As One Predident To The Next

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Washington to Adams

A solemn scene it was indeed, and it was made affecting to me by the presence of the General, whose countenance was as serene and unclouded as the day. … Methought I heard him say, “Ay! I am fairly out and you fairly in! See which of us will be happiest!”

John Adams, in a letter to Abigail Adams, March 5, 1997

Buchanan to Lincoln

If you are as happy, my dear sir, on entering this house as I am in leaving it and returning home, you are the happiest man in this country.

At the White House, March 4, 1861

Adams to Jefferson

In order to save you the trouble and Expence of purchasing Horses and Carriages, which will not be necessary, I have to inform you that I shall leave in the stables of the United States seven Horses and two Carriages with Harness and Property of the United States. These may not be suitable for you: but they will certainly save you a considerable Expence …

In a letter, February 20, 1801

Taft to Wilson

Congress is very generous to the President. … I have been able to save from my four years about $100,000.

In a letter, November 15, 1912

T. R. to Taft

STRICTLY PRIVATE

Oyster Bay, N. Y. September 5, 1908

Dear Will,

I do not want this letter to be seen by anyone but you and Mrs. Taft … It seems absurd, but I am convinced that the prominence that has been given to your golf playing has not been wise, and from now on I hope your people will do everything they can to prevent one word being sent out about either your fishing or your playing golf. …

Ever yours,

Hon. Wm. H. Taft Cincinnati, Ohio.

Coolidge to Hoover

After my election in 1928, he [Mr. Coolidge] undertook to give me some fatherly advice as to how to run the White House. He said:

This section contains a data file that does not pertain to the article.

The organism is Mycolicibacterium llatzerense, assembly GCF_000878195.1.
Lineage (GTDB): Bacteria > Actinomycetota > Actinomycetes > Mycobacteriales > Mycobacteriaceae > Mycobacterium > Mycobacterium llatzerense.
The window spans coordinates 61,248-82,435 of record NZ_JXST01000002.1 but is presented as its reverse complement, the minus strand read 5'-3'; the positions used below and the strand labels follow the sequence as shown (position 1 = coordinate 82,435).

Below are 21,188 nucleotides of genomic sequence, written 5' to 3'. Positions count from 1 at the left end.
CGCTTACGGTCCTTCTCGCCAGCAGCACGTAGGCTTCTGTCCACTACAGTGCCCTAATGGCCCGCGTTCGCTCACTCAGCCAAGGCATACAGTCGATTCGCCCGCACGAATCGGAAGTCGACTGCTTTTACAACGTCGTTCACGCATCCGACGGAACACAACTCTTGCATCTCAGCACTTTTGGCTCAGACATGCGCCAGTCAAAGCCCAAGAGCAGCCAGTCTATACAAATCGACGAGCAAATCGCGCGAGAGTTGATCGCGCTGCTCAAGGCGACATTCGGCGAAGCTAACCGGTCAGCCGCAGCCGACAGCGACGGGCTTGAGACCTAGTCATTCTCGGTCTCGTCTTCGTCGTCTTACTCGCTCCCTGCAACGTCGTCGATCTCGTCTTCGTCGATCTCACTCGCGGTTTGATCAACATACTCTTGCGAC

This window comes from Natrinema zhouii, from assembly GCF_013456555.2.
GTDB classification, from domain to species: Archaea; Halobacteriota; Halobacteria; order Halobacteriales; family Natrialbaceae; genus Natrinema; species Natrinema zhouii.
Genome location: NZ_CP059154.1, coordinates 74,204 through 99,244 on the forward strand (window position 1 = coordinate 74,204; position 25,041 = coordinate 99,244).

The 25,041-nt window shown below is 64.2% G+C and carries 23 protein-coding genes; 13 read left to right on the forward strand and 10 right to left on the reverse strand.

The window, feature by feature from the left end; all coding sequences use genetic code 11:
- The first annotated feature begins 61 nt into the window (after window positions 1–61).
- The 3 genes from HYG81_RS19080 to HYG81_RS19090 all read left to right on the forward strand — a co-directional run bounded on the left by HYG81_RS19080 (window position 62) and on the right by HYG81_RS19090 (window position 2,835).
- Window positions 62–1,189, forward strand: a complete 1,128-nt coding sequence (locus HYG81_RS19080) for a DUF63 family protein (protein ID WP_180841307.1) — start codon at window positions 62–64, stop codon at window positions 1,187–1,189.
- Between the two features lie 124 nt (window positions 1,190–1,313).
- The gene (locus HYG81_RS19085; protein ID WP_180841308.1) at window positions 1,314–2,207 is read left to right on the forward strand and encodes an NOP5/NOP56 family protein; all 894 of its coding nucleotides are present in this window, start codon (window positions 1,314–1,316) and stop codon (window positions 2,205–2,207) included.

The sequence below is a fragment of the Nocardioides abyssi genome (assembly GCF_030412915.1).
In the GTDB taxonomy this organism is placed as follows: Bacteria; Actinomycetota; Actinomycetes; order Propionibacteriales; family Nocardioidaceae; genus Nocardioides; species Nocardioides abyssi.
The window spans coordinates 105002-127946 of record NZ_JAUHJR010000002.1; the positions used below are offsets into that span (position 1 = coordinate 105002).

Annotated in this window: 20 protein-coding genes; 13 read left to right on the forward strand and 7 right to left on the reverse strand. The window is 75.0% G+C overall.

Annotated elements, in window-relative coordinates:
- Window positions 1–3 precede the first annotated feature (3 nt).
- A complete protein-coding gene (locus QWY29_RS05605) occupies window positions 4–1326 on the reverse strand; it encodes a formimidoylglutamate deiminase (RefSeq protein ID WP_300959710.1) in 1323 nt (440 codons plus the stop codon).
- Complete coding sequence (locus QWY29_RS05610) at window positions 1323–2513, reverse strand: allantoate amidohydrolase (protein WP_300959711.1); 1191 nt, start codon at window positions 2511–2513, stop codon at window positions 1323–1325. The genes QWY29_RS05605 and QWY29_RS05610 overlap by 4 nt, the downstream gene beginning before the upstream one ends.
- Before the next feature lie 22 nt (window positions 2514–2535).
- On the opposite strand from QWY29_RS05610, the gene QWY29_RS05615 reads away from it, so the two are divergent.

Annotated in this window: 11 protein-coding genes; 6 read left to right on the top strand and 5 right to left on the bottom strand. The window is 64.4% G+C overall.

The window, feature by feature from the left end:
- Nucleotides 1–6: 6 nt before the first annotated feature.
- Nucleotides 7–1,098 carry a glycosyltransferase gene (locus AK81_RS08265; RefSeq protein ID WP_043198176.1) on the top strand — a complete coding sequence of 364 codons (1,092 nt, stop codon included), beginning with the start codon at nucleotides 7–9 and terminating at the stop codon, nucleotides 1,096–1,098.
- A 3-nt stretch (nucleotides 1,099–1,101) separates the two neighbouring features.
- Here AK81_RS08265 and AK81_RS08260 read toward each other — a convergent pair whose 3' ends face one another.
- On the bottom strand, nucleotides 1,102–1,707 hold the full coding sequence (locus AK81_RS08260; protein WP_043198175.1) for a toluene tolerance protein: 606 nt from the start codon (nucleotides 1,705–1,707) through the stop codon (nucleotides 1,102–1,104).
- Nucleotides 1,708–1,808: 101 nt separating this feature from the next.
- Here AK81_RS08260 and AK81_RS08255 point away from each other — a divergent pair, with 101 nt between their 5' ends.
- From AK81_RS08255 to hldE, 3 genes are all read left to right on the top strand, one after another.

“You have to stand every day three or four hours of visitors. Nine-tenths of them want something they ought not to have. If you keep dead-still they will run down in three or four minutes. If you even cough or smile they will start up all over again.” … He was most reluctant to take any action in advance of the actual explosion of trouble. One of his sayings was, “If you see ten troubles coming down the road, you can be sure that nine will run into the ditch before they reach you and you have to battle with only one of them.” … The trouble with this philosophy was that when the tenth trouble reached him he was wholly unprepared, and it had by that time acquired such momentum that it spelled disaster.

Herbert Hoover, in Meet Calvin Coolidge

Truman to Eisenhower

The journey in the parade down Pennsylvania Avenue was quite restrained—as far as the occupants of the Presidential car were concerned. We began our trip in silence. Then the President-elect volunteered to inform me: “I did not attend your Inauguration in 1948 out of consideration for you …”

I was quick to reply: “You were not here in 1948 because I did not send for you. But if I had sent for you, you would have come.”

The rest of the journey continued in silence.

Harry S. Truman, in Mr. Citizen